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Engaging with community through the Bowdoin Hello

October 13, 2017

This piece represents the opinion of the author.

As an upperclassman, I’ve begun to realize how fleeting four years at Bowdoin are. Yet, thinking this only reminds me of how short life is, which leads me to stress about the vastness of the universe. This then forces me to confront not only my own insignificance, but also the fundamental truth that whether or not I do my biology reading, it doesn’t really matter.

In all seriousness though, I’ve spent each stage of my life waiting for the next, whether it’s college, graduation or the always looming Real World. It seems like people slightly older always have it all figured out, yet when I finally catch up, I’m still the same disoriented me. I don’t want to keep waiting until I’m “grown up” to start living, so I intend to use this column to grapple with questions hopefully common to us all on finding purpose and grounding in life, especially while we’re still based here at Bowdoin.

I decided I’d start at hello, quite literally. The Bowdoin Hello is a supposed tradition in which all students greet one another while passing by on campus. While some contest it as folklore (as a side note, when I asked a very friendly friend why he said hello to everyone, he answered simply that he “didn’t want to always wear his glasses”), its nature is representative of the college we attend—where the brochure buzzwords of “community” and “collectiveness” often ring true. Even so, I frequently let myself slip into preset habits: whether by eating only in the light room or studying with the same peers, I manage to make my personal bubble even smaller than the Bowdoin one.

I chose to mix this up by taking part in the Bowdoin Hello for a minimum of two weeks. While I didn’t specify strict parameters for myself on actual exchanges, I had to address every single campus member I passed with a verbal greeting (a small head nod didn’t suffice). By doing this I wanted to see what the effects would be of taking a slightly more conscious and active role around campus, especially if it could be achieved with what seemed to be a simple, hasty “Hi.”

There are many reasons I wanted to do this experiment. I can—and have—joked about our Nalgene-toting or our football scores, but I’ve never met a group of people that exudes more passion (and for a wider variety of subjects) than Bowdoin students. Maybe it’s only the camaraderie formed during our yearlong hibernation in rural Maine, but this passion usually extends to all things and all people at Bowdoin, too.

Even so, after two years here there are already individuals I’ve sadly slipped out of contact with: past lab members or freshman brick-mates who, I’m ashamed to admit, I usually choose to avoid by looking down at the ground rather than risk an awkward interaction. This experiment gave me an excuse to break out of my comfort zone and engage in new conversations with old friends. And as I should have predicted, I got nothing but friendliness in return.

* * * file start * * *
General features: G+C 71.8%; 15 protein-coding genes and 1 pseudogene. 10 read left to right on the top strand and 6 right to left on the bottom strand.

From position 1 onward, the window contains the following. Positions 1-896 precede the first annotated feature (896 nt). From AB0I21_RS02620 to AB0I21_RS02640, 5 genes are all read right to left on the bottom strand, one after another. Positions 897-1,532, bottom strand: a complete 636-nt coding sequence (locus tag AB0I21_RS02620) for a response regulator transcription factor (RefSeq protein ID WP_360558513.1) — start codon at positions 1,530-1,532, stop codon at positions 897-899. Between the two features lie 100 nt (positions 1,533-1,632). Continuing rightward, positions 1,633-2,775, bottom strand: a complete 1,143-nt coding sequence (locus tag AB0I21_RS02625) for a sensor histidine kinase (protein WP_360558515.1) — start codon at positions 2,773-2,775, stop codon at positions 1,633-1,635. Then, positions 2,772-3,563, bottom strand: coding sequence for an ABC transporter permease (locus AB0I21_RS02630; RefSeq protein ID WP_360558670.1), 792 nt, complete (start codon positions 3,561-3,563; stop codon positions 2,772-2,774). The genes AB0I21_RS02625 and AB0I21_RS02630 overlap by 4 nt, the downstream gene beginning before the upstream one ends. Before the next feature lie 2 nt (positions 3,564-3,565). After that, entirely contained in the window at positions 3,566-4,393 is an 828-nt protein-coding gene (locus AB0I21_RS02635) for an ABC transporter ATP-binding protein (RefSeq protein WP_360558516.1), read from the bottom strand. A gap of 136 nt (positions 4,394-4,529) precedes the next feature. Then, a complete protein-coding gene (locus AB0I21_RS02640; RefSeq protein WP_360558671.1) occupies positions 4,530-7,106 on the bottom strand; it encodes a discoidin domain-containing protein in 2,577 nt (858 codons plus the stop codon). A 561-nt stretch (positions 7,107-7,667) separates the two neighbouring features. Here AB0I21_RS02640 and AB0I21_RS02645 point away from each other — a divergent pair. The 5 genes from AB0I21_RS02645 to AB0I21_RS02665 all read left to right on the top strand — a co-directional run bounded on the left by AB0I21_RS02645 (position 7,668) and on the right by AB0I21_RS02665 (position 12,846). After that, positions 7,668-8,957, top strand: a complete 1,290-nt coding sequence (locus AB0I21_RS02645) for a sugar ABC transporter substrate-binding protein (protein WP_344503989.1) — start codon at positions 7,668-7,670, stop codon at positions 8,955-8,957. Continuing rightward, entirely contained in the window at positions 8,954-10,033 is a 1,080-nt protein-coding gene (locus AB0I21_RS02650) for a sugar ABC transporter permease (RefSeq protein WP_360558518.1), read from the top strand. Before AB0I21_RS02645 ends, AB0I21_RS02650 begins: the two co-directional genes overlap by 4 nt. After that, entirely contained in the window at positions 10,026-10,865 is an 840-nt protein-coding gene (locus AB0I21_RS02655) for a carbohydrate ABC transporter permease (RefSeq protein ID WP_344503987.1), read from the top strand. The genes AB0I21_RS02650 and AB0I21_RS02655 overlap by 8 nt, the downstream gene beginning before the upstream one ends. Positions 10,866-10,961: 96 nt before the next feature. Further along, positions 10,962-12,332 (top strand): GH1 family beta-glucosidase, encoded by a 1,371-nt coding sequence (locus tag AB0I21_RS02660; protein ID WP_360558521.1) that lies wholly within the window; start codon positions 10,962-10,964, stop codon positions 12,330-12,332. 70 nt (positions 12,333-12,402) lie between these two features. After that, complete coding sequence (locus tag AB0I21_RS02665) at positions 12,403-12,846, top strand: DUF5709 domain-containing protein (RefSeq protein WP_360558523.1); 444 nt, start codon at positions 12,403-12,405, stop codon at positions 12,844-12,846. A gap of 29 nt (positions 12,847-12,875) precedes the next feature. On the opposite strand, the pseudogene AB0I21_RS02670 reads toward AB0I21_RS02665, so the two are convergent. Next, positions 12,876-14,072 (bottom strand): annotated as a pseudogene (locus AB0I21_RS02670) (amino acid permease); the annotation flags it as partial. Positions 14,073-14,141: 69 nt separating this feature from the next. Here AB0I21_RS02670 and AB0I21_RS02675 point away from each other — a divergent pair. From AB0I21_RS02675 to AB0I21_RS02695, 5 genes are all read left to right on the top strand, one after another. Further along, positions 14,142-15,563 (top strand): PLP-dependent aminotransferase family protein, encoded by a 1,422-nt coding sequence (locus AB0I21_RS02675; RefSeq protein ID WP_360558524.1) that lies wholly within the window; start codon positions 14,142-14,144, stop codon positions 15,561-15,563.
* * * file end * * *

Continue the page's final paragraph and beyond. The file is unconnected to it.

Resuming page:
Saying hello to past acquaintances was slightly uncomfortable, but the worst by far was saying hello to strangers, even Bowdoin ones. I had considered myself fairly confident, but I felt like the new kid in any one of those ’80s high school movies. Surely I came across as foolish and overzealous, and that group of first years leaving Appleton must have been talking about the desperate junior they passed on their walk to Thorne.

As the weeks went on though, I realized that saying hello in passing affected me more than it appeared to affect anyone else. Sure, I might get a surprised smile or confused look but most strangers greeted me in response rather automatically. I realized I had fallen into the “spotlight effect,” the phenomenon in which you think everyone is as keenly aware of your activities as you are.

And it didn’t bother me that my actions didn’t really impact others. Being aware of those I was passing succeeded in making me feel more present on campus. Each walk across the quad seemed longer without my head in my phone or my mind on my next class.

The biggest change I noticed, however, was my concept of the Bowdoin community. While Bowdoin is certainly a small school (what I thought surely had to be an exaggeration in an online College Confidential review I read before coming: “You will run into your hookups on campus”—really just omitted the phrase “five times a day”), I was most surprised by the number of students I pass by every day and don’t know. I was reminded of President Rose’s words at my freshman orientation that, “This is likely the first time, and sadly in the way our society is constructed perhaps the last, that you really have to get to know so many people, from so many backgrounds, and so many views.”

The one thing we do all have in common is a shared presence at Bowdoin. While it’s easy to slip into our various assemblages and daily patterns, we may be squandering an opportunity. This same inattention can even become dangerous: on a larger scale, it certainly contributed to our country’s current political rift. When we pretend other views don’t exist and shrink into our comfort zones, we hurt ourselves in the end.

Saying hello doesn’t combat all of this, but it’s a start: a way of opening the dialogue.

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